A 17-year-old student in Sharjah figured out how to make his own version of the gadget that police use to measure the tint on car windows.
Bright idea for dark windows
SHARJAH // When Obaid al Mazam was pulled over in his BMW by the Dubai Police, they took a worrying interest in his tinted windows.
He had had them done just six weeks before at a garage in Sharjah. Thirty per cent tinting, he told them, no more - he was keen to stay within the legal limit. But the police were suspicious, testing his tints to make sure they complied.
Fortunately, they did. Had they not, his roadside stop would have been an expensive one. Motorists caught with overtinted windows - even if they thought they were within the limit - face fines of up to Dh10,000 and can have their vehicles impounded.
Still, the encounter set Mr al Mazam's 17-year-old brother, Fahad, thinking. What drivers needed, he figured, was a cheap way of being sure their tints were no darker than they should be. The police had such devices - why should drivers be any less equipped?
With a mission, the support of his teachers at the Sharjah Institute for Technology (SIT), and a little help from the internet, the electrical engineering student set out to make his own replica of the tint-measuring gadget used by police patrols.
"I really liked the device they used, I wanted to know how it works, and how I could make my own," he said.
"I went to my teacher and asked him about it, he explained a bit to me, and advised me to check online, so I did. Then I made my own one."
His device cost just Dh30 to make, hundreds of dirhams cheaper than the one police use.
"They usually cost around Dh400-Dh500 at the police station, but it didn't cost me anything. It was all from the institute and each piece was a dirham or half. Maybe all of it was around Dh30, if anything."
To make his own hand-held gadget he used a switchboard, an LED light, a buzzer, a resistor, a battery and a circuit board.
"The only different between my device and the police's is that theirs says the exact percentage of the tint, mine only buzzes if you exceed the 30 per cent tint accepted - or you can change it as you like to buzz at any degree. My next invention will be to make an exact replica."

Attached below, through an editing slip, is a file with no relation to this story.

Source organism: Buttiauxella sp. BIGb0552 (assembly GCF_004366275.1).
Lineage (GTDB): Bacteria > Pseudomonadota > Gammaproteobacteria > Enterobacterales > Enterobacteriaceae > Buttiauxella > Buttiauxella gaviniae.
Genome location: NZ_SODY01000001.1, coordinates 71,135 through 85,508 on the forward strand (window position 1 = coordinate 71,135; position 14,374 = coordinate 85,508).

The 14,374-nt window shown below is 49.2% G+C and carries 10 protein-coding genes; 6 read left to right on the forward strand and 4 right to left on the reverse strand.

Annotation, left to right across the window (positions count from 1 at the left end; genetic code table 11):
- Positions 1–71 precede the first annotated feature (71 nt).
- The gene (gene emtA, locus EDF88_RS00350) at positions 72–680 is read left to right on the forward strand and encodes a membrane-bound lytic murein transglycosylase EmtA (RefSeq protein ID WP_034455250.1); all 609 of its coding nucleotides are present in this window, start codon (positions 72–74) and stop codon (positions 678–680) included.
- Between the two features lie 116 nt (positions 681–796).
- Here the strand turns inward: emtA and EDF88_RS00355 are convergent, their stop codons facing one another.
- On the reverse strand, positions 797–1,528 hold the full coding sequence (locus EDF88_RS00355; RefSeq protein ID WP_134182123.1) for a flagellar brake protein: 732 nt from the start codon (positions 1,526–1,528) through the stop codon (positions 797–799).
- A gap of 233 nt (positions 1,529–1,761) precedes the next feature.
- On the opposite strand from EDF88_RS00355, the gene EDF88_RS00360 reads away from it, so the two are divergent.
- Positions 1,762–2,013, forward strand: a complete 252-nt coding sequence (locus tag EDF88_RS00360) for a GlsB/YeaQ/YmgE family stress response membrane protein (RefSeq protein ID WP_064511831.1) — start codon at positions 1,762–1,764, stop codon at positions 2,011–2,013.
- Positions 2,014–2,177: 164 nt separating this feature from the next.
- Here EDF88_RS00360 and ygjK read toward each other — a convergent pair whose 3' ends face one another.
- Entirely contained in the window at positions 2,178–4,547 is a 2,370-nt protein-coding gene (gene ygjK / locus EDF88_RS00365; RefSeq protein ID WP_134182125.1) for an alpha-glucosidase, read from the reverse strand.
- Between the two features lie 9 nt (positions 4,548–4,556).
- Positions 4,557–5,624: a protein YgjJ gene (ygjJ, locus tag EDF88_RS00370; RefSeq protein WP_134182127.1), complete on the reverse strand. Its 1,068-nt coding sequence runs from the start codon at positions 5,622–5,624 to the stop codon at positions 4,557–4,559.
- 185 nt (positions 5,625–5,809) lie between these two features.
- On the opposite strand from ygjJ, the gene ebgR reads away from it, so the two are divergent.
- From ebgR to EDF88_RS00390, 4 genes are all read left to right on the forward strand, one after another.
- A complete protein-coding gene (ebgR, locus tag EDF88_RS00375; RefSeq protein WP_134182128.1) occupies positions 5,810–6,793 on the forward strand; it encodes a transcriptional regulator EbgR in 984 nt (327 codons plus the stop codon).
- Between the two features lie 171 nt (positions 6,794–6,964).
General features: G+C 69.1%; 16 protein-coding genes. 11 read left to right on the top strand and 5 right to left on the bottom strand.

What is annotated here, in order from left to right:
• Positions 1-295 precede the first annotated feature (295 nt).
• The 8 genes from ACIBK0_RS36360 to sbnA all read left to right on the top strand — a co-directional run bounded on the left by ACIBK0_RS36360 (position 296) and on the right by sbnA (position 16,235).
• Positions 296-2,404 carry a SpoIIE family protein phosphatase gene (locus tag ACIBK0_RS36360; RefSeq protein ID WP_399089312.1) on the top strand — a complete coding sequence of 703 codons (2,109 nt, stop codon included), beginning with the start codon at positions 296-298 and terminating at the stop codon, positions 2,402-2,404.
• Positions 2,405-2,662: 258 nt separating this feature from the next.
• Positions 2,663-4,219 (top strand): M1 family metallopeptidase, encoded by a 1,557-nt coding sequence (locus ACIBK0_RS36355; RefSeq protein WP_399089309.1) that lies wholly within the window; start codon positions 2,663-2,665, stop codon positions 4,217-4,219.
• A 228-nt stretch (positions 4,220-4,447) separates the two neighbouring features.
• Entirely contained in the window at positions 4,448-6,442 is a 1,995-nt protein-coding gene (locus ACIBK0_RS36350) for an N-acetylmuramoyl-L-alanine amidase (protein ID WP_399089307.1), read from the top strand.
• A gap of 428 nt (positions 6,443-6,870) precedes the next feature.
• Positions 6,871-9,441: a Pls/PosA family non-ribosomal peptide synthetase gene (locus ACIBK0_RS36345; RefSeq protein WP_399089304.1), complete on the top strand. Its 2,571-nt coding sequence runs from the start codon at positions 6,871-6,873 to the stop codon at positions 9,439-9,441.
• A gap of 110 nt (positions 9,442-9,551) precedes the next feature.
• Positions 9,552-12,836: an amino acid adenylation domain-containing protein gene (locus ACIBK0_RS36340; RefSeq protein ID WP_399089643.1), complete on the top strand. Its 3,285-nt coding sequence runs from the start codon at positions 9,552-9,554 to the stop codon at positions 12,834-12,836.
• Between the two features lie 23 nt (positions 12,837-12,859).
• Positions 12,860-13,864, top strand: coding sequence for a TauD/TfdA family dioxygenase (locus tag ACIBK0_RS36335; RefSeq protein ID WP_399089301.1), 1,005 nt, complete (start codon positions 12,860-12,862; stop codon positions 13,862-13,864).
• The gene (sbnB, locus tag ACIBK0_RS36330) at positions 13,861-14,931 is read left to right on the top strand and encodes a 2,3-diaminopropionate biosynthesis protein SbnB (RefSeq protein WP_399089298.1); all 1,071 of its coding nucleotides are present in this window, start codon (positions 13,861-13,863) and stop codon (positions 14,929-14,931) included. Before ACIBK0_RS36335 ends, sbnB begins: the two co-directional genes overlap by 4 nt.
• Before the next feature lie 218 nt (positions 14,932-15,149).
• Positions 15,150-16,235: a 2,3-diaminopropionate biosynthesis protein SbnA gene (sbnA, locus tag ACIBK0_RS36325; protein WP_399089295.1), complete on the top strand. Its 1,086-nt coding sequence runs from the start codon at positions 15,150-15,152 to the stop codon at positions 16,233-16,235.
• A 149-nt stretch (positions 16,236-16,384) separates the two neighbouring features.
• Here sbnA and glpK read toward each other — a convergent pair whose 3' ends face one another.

He said he had experimented with his gadget to check the tints of friends' and teachers' cars in the SIT car park.
"I checked cars at the institute - they were all good, except one was more than 30 per cent.
"My device is good because locals get a lot of fines because of tints, but with this they can check at home.
"Some tints change in the sun, and some shops fix a darker tint than they say they would because of the different types of tints available, and no one checks after them."
Mahmoud Issa, fined in Al Ain for a heavy tint, is sure that sunlight changed his tint. "I was fined Dh500 and my car impounded for 30 days - it was 40 per cent," he said. "But I tell you this, look at other cars, especially the big 4x4 cars, their tint looked much darker than mine!"
Although Fahad said he would be more than happy to cobble together a similar device for his friends, he admitted he would not refuse a business opportunity.
"If a lot of people want it, why not start to sell it to them?" he asked. "But of course if my friends want me to make them some, I will not say no, I enjoy working on these things. I also encourage my friends to do the same in their free time."
A senior buyer at Plug-Ins said he thought the device would do well because it was made locally, while at the AAA Service Centre in Rashidiya in Dubai, a salesman who gave his name as Gordon said the device could appeal to parents wanting to check their children's cars.
"They would want to know if the tint is legal or not," he said. "They would probably buy it."